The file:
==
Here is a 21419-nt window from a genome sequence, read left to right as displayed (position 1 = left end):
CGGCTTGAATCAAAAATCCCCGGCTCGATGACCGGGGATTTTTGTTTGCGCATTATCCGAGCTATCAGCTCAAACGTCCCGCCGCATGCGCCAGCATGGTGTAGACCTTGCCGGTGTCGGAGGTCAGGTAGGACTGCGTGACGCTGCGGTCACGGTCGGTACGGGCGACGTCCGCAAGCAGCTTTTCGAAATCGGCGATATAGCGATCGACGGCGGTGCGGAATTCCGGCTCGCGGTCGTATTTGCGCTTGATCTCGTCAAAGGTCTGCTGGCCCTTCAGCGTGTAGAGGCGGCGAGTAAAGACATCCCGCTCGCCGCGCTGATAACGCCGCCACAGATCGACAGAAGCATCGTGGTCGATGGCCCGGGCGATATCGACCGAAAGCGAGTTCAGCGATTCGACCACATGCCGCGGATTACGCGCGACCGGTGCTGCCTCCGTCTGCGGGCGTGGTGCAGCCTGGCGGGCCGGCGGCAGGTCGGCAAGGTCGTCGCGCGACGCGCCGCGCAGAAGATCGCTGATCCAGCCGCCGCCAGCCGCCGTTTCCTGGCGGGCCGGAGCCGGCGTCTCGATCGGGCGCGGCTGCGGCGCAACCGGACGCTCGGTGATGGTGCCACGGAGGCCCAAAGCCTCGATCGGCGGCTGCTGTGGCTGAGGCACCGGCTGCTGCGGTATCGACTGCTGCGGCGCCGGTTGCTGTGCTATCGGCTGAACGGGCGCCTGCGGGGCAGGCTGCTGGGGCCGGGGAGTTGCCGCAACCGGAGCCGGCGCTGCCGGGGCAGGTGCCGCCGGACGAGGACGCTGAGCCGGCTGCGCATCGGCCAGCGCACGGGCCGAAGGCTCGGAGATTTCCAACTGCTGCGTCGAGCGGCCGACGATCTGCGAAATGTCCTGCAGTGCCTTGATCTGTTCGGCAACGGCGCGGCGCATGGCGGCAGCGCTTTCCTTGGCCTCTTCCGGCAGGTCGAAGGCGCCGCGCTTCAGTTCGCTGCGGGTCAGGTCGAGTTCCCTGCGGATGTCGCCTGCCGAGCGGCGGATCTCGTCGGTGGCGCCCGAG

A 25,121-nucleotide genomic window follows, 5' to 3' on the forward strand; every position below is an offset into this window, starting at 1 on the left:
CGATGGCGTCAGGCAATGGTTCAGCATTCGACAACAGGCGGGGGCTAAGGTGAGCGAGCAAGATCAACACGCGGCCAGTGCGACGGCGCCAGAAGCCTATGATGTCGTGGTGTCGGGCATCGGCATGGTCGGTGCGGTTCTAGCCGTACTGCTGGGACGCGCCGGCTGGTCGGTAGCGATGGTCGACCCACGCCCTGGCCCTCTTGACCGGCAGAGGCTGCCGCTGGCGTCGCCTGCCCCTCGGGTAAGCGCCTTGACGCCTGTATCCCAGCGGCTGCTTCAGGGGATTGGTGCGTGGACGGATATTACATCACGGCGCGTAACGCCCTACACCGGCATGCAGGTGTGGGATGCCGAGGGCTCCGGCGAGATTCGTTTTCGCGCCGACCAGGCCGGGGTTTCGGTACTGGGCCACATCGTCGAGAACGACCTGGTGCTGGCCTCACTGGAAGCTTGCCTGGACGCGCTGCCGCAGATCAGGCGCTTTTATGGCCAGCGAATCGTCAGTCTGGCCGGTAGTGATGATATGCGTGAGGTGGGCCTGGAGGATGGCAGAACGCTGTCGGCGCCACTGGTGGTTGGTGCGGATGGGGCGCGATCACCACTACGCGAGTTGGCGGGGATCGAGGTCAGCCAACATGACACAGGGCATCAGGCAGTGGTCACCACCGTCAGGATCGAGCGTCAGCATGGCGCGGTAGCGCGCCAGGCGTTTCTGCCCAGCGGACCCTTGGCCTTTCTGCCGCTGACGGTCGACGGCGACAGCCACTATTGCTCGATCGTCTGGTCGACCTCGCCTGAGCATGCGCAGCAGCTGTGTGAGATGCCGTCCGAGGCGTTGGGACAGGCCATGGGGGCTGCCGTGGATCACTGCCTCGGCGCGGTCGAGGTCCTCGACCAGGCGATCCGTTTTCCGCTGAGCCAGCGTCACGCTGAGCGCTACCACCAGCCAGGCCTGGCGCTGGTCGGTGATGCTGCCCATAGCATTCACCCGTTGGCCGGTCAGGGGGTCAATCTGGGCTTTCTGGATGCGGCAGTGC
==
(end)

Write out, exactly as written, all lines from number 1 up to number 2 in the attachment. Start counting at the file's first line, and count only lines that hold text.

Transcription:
Here is a 21419-nt window from a genome sequence, read left to right as displayed (position 1 = left end):
CGGCTTGAATCAAAAATCCCCGGCTCGATGACCGGGGATTTTTGTTTGCGCATTATCCGAGCTATCAGCTCAAACGTCCCGCCGCATGCGCCAGCATGGTGTAGACCTTGCCGGTGTCGGAGGTCAGGTAGGACTGCGTGACGCTGCGGTCACGGTCGGTACGGGCGACGTCCGCAAGCAGCTTTTCGAAATCGGCGATATAGCGATCGACGGCGGTGCGGAATTCCGGCTCGCGGTCGTATTTGCGCTTGATCTCGTCAAAGGTCTGCTGGCCCTTCAGCGTGTAGAGGCGGCGAGTAAAGACATCCCGCTCGCCGCGCTGATAACGCCGCCACAGATCGACAGAAGCATCGTGGTCGATGGCCCGGGCGATATCGACCGAAAGCGAGTTCAGCGATTCGACCACATGCCGCGGATTACGCGCGACCGGTGCTGCCTCCGTCTGCGGGCGTGGTGCAGCCTGGCGGGCCGGCGGCAGGTCGGCAAGGTCGTCGCGCGACGCGCCGCGCAGAAGATCGCTGATCCAGCCGCCGCCAGCCGCCGTTTCCTGGCGGGCCGGAGCCGGCGTCTCGATCGGGCGCGGCTGCGGCGCAACCGGACGCTCGGTGATGGTGCCACGGAGGCCCAAAGCCTCGATCGGCGGCTGCTGTGGCTGAGGCACCGGCTGCTGCGGTATCGACTGCTGCGGCGCCGGTTGCTGTGCTATCGGCTGAACGGGCGCCTGCGGGGCAGGCTGCTGGGGCCGGGGAGTTGCCGCAACCGGAGCCGGCGCTGCCGGGGCAGGTGCCGCCGGACGAGGACGCTGAGCCGGCTGCGCATCGGCCAGCGCACGGGCCGAAGGCTCGGAGATTTCCAACTGCTGCGTCGAGCGGCCGACGATCTGCGAAATGTCCTGCAGTGCCTTGATCTGTTCGGCAACGGCGCGGCGCATGGCGGCAGCGCTTTCCTTGGCCTCTTCCGGCAGGTCGAAGGCGCCGCGCTTCAGTTCGCTGCGGGTCAGGTCGAGTTCCCTGCGGATGTCGCCTGCCGAGCGGCGGATCTCGTCGGTGGCGCCCGAG